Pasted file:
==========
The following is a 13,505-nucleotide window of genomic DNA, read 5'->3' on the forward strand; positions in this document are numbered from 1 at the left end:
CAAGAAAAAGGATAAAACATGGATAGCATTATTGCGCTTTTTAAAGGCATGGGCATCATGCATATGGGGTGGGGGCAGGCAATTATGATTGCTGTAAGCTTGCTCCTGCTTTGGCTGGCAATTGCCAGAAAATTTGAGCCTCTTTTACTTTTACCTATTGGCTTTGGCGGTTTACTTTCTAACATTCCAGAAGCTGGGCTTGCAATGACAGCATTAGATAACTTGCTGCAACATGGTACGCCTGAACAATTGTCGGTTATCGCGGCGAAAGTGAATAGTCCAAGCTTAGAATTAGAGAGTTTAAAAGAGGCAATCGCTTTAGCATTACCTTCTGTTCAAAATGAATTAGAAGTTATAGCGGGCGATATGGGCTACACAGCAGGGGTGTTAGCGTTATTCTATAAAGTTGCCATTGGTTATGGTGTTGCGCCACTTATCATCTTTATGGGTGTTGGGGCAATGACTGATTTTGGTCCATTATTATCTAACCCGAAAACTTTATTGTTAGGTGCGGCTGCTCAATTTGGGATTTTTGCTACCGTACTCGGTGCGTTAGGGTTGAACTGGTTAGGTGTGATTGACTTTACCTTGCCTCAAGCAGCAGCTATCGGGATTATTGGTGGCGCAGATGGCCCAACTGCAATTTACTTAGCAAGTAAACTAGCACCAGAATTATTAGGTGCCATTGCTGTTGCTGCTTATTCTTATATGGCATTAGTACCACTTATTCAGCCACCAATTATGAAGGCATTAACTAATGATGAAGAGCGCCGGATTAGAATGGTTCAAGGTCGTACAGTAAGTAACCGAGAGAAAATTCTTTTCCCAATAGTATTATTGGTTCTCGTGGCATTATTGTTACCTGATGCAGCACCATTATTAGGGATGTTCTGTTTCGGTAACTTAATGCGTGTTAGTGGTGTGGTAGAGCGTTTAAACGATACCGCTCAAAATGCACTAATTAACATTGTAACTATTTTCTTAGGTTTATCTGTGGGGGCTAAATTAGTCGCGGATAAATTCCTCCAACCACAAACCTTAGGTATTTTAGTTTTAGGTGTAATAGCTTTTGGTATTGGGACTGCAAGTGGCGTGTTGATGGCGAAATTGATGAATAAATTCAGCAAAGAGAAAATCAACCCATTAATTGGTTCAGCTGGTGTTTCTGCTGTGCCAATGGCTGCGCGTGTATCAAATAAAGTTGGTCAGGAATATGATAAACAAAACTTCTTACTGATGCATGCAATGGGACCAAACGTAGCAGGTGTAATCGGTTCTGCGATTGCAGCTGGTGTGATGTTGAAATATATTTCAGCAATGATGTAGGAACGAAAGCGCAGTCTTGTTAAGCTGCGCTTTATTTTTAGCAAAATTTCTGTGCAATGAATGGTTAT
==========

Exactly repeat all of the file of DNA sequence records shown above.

The following is a 13,505-nucleotide window of genomic DNA, read 5'->3' on the forward strand; positions in this document are numbered from 1 at the left end:
CAAGAAAAAGGATAAAACATGGATAGCATTATTGCGCTTTTTAAAGGCATGGGCATCATGCATATGGGGTGGGGGCAGGCAATTATGATTGCTGTAAGCTTGCTCCTGCTTTGGCTGGCAATTGCCAGAAAATTTGAGCCTCTTTTACTTTTACCTATTGGCTTTGGCGGTTTACTTTCTAACATTCCAGAAGCTGGGCTTGCAATGACAGCATTAGATAACTTGCTGCAACATGGTACGCCTGAACAATTGTCGGTTATCGCGGCGAAAGTGAATAGTCCAAGCTTAGAATTAGAGAGTTTAAAAGAGGCAATCGCTTTAGCATTACCTTCTGTTCAAAATGAATTAGAAGTTATAGCGGGCGATATGGGCTACACAGCAGGGGTGTTAGCGTTATTCTATAAAGTTGCCATTGGTTATGGTGTTGCGCCACTTATCATCTTTATGGGTGTTGGGGCAATGACTGATTTTGGTCCATTATTATCTAACCCGAAAACTTTATTGTTAGGTGCGGCTGCTCAATTTGGGATTTTTGCTACCGTACTCGGTGCGTTAGGGTTGAACTGGTTAGGTGTGATTGACTTTACCTTGCCTCAAGCAGCAGCTATCGGGATTATTGGTGGCGCAGATGGCCCAACTGCAATTTACTTAGCAAGTAAACTAGCACCAGAATTATTAGGTGCCATTGCTGTTGCTGCTTATTCTTATATGGCATTAGTACCACTTATTCAGCCACCAATTATGAAGGCATTAACTAATGATGAAGAGCGCCGGATTAGAATGGTTCAAGGTCGTACAGTAAGTAACCGAGAGAAAATTCTTTTCCCAATAGTATTATTGGTTCTCGTGGCATTATTGTTACCTGATGCAGCACCATTATTAGGGATGTTCTGTTTCGGTAACTTAATGCGTGTTAGTGGTGTGGTAGAGCGTTTAAACGATACCGCTCAAAATGCACTAATTAACATTGTAACTATTTTCTTAGGTTTATCTGTGGGGGCTAAATTAGTCGCGGATAAATTCCTCCAACCACAAACCTTAGGTATTTTAGTTTTAGGTGTAATAGCTTTTGGTATTGGGACTGCAAGTGGCGTGTTGATGGCGAAATTGATGAATAAATTCAGCAAAGAGAAAATCAACCCATTAATTGGTTCAGCTGGTGTTTCTGCTGTGCCAATGGCTGCGCGTGTATCAAATAAAGTTGGTCAGGAATATGATAAACAAAACTTCTTACTGATGCATGCAATGGGACCAAACGTAGCAGGTGTAATCGGTTCTGCGATTGCAGCTGGTGTGATGTTGAAATATATTTCAGCAATGATGTAGGAACGAAAGCGCAGTCTTGTTAAGCTGCGCTTTATTTTTAGCAAAATTTCTGTGCAATGAATGGTTAT